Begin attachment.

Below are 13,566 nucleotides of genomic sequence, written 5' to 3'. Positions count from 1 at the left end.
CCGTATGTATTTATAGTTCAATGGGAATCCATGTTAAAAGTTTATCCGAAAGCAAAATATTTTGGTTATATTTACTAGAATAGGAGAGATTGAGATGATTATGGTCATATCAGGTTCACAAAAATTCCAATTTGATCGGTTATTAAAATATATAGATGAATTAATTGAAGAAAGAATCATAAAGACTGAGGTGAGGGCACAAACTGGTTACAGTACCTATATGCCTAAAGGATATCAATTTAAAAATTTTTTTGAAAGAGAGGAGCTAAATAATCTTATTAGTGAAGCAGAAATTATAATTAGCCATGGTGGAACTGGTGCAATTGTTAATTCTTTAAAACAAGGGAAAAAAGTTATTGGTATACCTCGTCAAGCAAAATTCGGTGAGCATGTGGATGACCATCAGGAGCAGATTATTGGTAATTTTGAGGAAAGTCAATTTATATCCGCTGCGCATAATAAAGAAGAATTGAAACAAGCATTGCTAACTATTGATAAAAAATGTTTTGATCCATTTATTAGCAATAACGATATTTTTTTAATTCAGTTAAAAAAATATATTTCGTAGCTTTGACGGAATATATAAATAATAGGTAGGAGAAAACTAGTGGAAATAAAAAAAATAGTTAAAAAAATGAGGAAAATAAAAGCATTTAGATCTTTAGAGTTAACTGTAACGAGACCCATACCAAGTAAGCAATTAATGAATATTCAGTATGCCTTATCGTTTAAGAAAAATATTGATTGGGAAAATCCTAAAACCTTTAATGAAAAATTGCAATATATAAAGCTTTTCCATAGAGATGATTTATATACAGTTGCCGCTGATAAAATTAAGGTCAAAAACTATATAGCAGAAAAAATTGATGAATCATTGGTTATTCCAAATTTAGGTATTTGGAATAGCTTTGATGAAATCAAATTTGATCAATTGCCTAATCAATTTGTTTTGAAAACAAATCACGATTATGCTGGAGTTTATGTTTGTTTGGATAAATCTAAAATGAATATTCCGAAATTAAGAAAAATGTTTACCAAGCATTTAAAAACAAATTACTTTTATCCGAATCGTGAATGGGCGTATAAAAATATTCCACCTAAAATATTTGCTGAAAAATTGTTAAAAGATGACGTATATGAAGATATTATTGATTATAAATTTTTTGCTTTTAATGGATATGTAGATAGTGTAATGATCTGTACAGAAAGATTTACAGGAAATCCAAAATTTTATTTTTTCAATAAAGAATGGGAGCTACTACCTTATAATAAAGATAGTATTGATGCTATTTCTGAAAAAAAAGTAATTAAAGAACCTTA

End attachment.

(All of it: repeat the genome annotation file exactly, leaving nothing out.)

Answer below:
Below are 13,566 nucleotides of genomic sequence, written 5' to 3'. Positions count from 1 at the left end.
CCGTATGTATTTATAGTTCAATGGGAATCCATGTTAAAAGTTTATCCGAAAGCAAAATATTTTGGTTATATTTACTAGAATAGGAGAGATTGAGATGATTATGGTCATATCAGGTTCACAAAAATTCCAATTTGATCGGTTATTAAAATATATAGATGAATTAATTGAAGAAAGAATCATAAAGACTGAGGTGAGGGCACAAACTGGTTACAGTACCTATATGCCTAAAGGATATCAATTTAAAAATTTTTTTGAAAGAGAGGAGCTAAATAATCTTATTAGTGAAGCAGAAATTATAATTAGCCATGGTGGAACTGGTGCAATTGTTAATTCTTTAAAACAAGGGAAAAAAGTTATTGGTATACCTCGTCAAGCAAAATTCGGTGAGCATGTGGATGACCATCAGGAGCAGATTATTGGTAATTTTGAGGAAAGTCAATTTATATCCGCTGCGCATAATAAAGAAGAATTGAAACAAGCATTGCTAACTATTGATAAAAAATGTTTTGATCCATTTATTAGCAATAACGATATTTTTTTAATTCAGTTAAAAAAATATATTTCGTAGCTTTGACGGAATATATAAATAATAGGTAGGAGAAAACTAGTGGAAATAAAAAAAATAGTTAAAAAAATGAGGAAAATAAAAGCATTTAGATCTTTAGAGTTAACTGTAACGAGACCCATACCAAGTAAGCAATTAATGAATATTCAGTATGCCTTATCGTTTAAGAAAAATATTGATTGGGAAAATCCTAAAACCTTTAATGAAAAATTGCAATATATAAAGCTTTTCCATAGAGATGATTTATATACAGTTGCCGCTGATAAAATTAAGGTCAAAAACTATATAGCAGAAAAAATTGATGAATCATTGGTTATTCCAAATTTAGGTATTTGGAATAGCTTTGATGAAATCAAATTTGATCAATTGCCTAATCAATTTGTTTTGAAAACAAATCACGATTATGCTGGAGTTTATGTTTGTTTGGATAAATCTAAAATGAATATTCCGAAATTAAGAAAAATGTTTACCAAGCATTTAAAAACAAATTACTTTTATCCGAATCGTGAATGGGCGTATAAAAATATTCCACCTAAAATATTTGCTGAAAAATTGTTAAAAGATGACGTATATGAAGATATTATTGATTATAAATTTTTTGCTTTTAATGGATATGTAGATAGTGTAATGATCTGTACAGAAAGATTTACAGGAAATCCAAAATTTTATTTTTTCAATAAAGAATGGGAGCTACTACCTTATAATAAAGATAGTATTGATGCTATTTCTGAAAAAAAAGTAATTAAAGAACCTTA